You have more faith that the next guys will do better for all than the last did for few.

              No, I have more faith that a compromise plan in which most people get a portion of what they want is typically better than a “my way or the highway” plan in which some people get everything that they want and a larger group of people get nothing of what they want. In my view, doing nothing through gridlock is an example of the latter.

              I think you helped make my point. There are laws and regs that should only be handled on a local level. The closer to the people, the more freedom we have due to greater control and oversight of our government. Without exceptions, that would force the laws or regs to be made at the appropriate level.

              I didn’t understand your point as being one of subsidiarity (that legislation should be undertaken as close to the affected people as feasibly possible) — I understood your point as being one of universality (that legislation should apply to everyone without exception), which is why I tried to think of a plausible example where universality would not have to be a defining feature. I agree with your view on subsidiarity.

              On the quota point, we pay taxes for enforcement.

              As any jurisdiction should for any law or regulation which is worth enforcing. Would you then say that selling permits for quota allocations would not be bribes to the bureaucracy? Or, if you still consider that to be a form of bribery, how would you design a more just system of quota allocation?

              I like hearing others point of view as mine is not always correct.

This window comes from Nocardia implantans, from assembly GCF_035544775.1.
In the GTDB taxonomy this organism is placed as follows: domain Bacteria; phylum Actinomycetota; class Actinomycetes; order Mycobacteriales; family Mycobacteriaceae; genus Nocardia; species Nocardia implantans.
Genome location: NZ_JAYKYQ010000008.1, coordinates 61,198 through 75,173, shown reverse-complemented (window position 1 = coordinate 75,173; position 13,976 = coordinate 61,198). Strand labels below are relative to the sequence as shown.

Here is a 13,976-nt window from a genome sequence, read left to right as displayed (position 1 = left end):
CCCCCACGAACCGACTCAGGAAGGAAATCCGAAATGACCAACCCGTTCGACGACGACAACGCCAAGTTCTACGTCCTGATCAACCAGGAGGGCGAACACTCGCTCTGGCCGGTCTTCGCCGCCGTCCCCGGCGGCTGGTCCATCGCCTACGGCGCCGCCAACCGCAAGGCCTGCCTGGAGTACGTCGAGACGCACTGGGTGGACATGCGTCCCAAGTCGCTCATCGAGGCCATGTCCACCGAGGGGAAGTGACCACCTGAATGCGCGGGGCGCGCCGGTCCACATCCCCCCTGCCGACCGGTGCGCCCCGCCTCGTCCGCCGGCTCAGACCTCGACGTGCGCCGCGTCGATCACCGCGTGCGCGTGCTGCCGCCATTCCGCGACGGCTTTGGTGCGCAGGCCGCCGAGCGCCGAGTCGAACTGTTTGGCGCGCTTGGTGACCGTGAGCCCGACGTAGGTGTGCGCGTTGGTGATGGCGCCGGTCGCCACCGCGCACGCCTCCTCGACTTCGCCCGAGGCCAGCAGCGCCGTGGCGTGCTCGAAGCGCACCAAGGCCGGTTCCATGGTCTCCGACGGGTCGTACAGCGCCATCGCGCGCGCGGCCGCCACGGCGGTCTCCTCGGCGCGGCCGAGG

Ditto. All of us benefit from reading each others’ points of view.

  2. Mike 137 Silver badge

    Deja Vu yet again

    "In 1653, after learning that Parliament was attempting to stay in session despite an agreement to dissolve, and having failed to come up with a working constitution, Cromwell's patience ran out." 1

    His response:2 'You have sat too long here for any good you have been doing. Depart, I say, and let us have done with you. In the name of God, go!' has, it seems, potential for wide current application.

    1 rump parliament

    2 Cromwell's response

    1. Santa from Exeter

      Re: Deja Vu yet again

      Yup, Ole Warty Face didn't even like the Parliament that his bully boy Pride had given him.

      Typical Military Dictator.

  3. M.V. Lipvig Silver badge

    US Republicans took the House, so the Democrats will not be able to run rampant thw next 2 years

    But, on the subject at hand, a data privacy law should cover the nation and not allow individual states to go beyond, the only exfeption being a company that only does business in said state. Allowing one state to set stronger laws means that state can effectively make the decision for all states as the businesses would have to...

    Why am I whinging about this? After a bit of thought while typing, as long as the federal law only allows states to have stronger privacy laws I'm all for it.

    1. I could be a dog really

      No, any federal law needs to be a baseline that forces al those states that haven't passed their own privacy laws to do something useful. The problem with the proposed law is that it is weak (i.e. it provides little protection), and it would explicitly cancel any state level laws - in effect, states like California would be going backwards ... a very long way.